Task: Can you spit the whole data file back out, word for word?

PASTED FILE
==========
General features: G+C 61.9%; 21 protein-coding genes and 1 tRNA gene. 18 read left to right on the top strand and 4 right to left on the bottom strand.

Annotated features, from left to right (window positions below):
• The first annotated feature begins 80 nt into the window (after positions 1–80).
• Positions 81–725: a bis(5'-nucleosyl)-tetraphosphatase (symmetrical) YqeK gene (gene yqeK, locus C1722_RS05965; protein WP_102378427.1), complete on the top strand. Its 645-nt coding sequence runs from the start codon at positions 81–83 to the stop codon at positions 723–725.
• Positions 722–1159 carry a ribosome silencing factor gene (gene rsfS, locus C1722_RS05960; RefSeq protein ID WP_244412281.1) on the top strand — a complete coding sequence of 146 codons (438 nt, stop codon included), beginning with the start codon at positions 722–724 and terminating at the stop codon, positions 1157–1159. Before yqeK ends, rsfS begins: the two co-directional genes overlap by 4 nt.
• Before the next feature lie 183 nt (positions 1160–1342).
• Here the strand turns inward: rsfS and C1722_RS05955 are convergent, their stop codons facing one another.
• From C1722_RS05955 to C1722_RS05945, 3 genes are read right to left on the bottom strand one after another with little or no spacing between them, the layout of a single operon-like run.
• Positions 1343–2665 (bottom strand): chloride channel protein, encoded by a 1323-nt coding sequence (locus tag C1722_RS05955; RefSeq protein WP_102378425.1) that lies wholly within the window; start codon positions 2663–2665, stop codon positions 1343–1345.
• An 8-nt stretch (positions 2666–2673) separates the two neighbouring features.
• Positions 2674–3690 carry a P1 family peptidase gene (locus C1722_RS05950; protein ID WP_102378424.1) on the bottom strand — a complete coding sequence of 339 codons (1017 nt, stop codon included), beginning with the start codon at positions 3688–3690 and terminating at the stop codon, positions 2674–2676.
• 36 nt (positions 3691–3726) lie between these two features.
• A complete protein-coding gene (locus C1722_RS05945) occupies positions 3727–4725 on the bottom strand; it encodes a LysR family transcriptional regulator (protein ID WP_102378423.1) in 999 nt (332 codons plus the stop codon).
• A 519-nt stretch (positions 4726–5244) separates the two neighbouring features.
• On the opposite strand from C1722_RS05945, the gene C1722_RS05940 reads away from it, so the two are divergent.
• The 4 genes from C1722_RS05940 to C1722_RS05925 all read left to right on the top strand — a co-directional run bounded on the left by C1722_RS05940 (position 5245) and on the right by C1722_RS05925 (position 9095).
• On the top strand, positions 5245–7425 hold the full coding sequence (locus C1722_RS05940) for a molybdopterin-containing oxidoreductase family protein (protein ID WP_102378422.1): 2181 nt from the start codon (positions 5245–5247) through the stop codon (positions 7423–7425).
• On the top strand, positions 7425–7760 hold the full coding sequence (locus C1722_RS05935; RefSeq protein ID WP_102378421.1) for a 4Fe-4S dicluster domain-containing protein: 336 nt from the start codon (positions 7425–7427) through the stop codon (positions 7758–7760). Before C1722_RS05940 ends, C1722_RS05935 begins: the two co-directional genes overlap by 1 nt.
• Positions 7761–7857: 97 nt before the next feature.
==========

General features: G+C 61.9%; 21 protein-coding genes and 1 tRNA gene. 18 read left to right on the top strand and 4 right to left on the bottom strand.

Annotated features, from left to right (window positions below):
• The first annotated feature begins 80 nt into the window (after positions 1–80).
• Positions 81–725: a bis(5'-nucleosyl)-tetraphosphatase (symmetrical) YqeK gene (gene yqeK, locus C1722_RS05965; protein WP_102378427.1), complete on the top strand. Its 645-nt coding sequence runs from the start codon at positions 81–83 to the stop codon at positions 723–725.
• Positions 722–1159 carry a ribosome silencing factor gene (gene rsfS, locus C1722_RS05960; RefSeq protein ID WP_244412281.1) on the top strand — a complete coding sequence of 146 codons (438 nt, stop codon included), beginning with the start codon at positions 722–724 and terminating at the stop codon, positions 1157–1159. Before yqeK ends, rsfS begins: the two co-directional genes overlap by 4 nt.
• Before the next feature lie 183 nt (positions 1160–1342).
• Here the strand turns inward: rsfS and C1722_RS05955 are convergent, their stop codons facing one another.
• From C1722_RS05955 to C1722_RS05945, 3 genes are read right to left on the bottom strand one after another with little or no spacing between them, the layout of a single operon-like run.
• Positions 1343–2665 (bottom strand): chloride channel protein, encoded by a 1323-nt coding sequence (locus tag C1722_RS05955; RefSeq protein WP_102378425.1) that lies wholly within the window; start codon positions 2663–2665, stop codon positions 1343–1345.
• An 8-nt stretch (positions 2666–2673) separates the two neighbouring features.
• Positions 2674–3690 carry a P1 family peptidase gene (locus C1722_RS05950; protein ID WP_102378424.1) on the bottom strand — a complete coding sequence of 339 codons (1017 nt, stop codon included), beginning with the start codon at positions 3688–3690 and terminating at the stop codon, positions 2674–2676.
• 36 nt (positions 3691–3726) lie between these two features.
• A complete protein-coding gene (locus C1722_RS05945) occupies positions 3727–4725 on the bottom strand; it encodes a LysR family transcriptional regulator (protein ID WP_102378423.1) in 999 nt (332 codons plus the stop codon).
• A 519-nt stretch (positions 4726–5244) separates the two neighbouring features.
• On the opposite strand from C1722_RS05945, the gene C1722_RS05940 reads away from it, so the two are divergent.
• The 4 genes from C1722_RS05940 to C1722_RS05925 all read left to right on the top strand — a co-directional run bounded on the left by C1722_RS05940 (position 5245) and on the right by C1722_RS05925 (position 9095).
• On the top strand, positions 5245–7425 hold the full coding sequence (locus C1722_RS05940) for a molybdopterin-containing oxidoreductase family protein (protein ID WP_102378422.1): 2181 nt from the start codon (positions 5245–5247) through the stop codon (positions 7423–7425).
• On the top strand, positions 7425–7760 hold the full coding sequence (locus C1722_RS05935; RefSeq protein ID WP_102378421.1) for a 4Fe-4S dicluster domain-containing protein: 336 nt from the start codon (positions 7425–7427) through the stop codon (positions 7758–7760). Before C1722_RS05940 ends, C1722_RS05935 begins: the two co-directional genes overlap by 1 nt.
• Positions 7761–7857: 97 nt before the next feature.